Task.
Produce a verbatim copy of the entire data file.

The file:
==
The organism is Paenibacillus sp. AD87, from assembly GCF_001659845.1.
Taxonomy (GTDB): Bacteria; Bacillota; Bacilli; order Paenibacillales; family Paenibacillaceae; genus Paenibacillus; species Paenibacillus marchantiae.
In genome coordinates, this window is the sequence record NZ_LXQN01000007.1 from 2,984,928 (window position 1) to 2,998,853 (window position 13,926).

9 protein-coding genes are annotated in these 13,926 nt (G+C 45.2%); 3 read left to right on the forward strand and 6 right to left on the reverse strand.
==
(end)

The organism is Paenibacillus sp. AD87, from assembly GCF_001659845.1.
Taxonomy (GTDB): Bacteria; Bacillota; Bacilli; order Paenibacillales; family Paenibacillaceae; genus Paenibacillus; species Paenibacillus marchantiae.
In genome coordinates, this window is the sequence record NZ_LXQN01000007.1 from 2,984,928 (window position 1) to 2,998,853 (window position 13,926).

9 protein-coding genes are annotated in these 13,926 nt (G+C 45.2%); 3 read left to right on the forward strand and 6 right to left on the reverse strand.